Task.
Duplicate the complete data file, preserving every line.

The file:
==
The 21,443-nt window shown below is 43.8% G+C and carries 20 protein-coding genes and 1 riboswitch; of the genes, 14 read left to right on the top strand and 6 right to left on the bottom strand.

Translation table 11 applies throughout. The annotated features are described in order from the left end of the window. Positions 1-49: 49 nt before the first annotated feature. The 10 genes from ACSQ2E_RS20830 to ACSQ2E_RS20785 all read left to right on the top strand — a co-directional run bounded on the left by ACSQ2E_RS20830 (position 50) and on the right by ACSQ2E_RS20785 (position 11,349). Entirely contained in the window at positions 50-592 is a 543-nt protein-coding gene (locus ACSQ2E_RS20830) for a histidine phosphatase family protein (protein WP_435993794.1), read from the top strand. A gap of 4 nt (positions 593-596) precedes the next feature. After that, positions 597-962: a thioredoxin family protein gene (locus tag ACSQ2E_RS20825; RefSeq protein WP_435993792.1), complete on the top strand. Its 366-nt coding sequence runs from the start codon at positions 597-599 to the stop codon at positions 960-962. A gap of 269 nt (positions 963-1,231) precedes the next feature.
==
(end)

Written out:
The 21,443-nt window shown below is 43.8% G+C and carries 20 protein-coding genes and 1 riboswitch; of the genes, 14 read left to right on the top strand and 6 right to left on the bottom strand.

Translation table 11 applies throughout. The annotated features are described in order from the left end of the window. Positions 1-49: 49 nt before the first annotated feature. The 10 genes from ACSQ2E_RS20830 to ACSQ2E_RS20785 all read left to right on the top strand — a co-directional run bounded on the left by ACSQ2E_RS20830 (position 50) and on the right by ACSQ2E_RS20785 (position 11,349). Entirely contained in the window at positions 50-592 is a 543-nt protein-coding gene (locus ACSQ2E_RS20830) for a histidine phosphatase family protein (protein WP_435993794.1), read from the top strand. A gap of 4 nt (positions 593-596) precedes the next feature. After that, positions 597-962: a thioredoxin family protein gene (locus tag ACSQ2E_RS20825; RefSeq protein WP_435993792.1), complete on the top strand. Its 366-nt coding sequence runs from the start codon at positions 597-599 to the stop codon at positions 960-962. A gap of 269 nt (positions 963-1,231) precedes the next feature.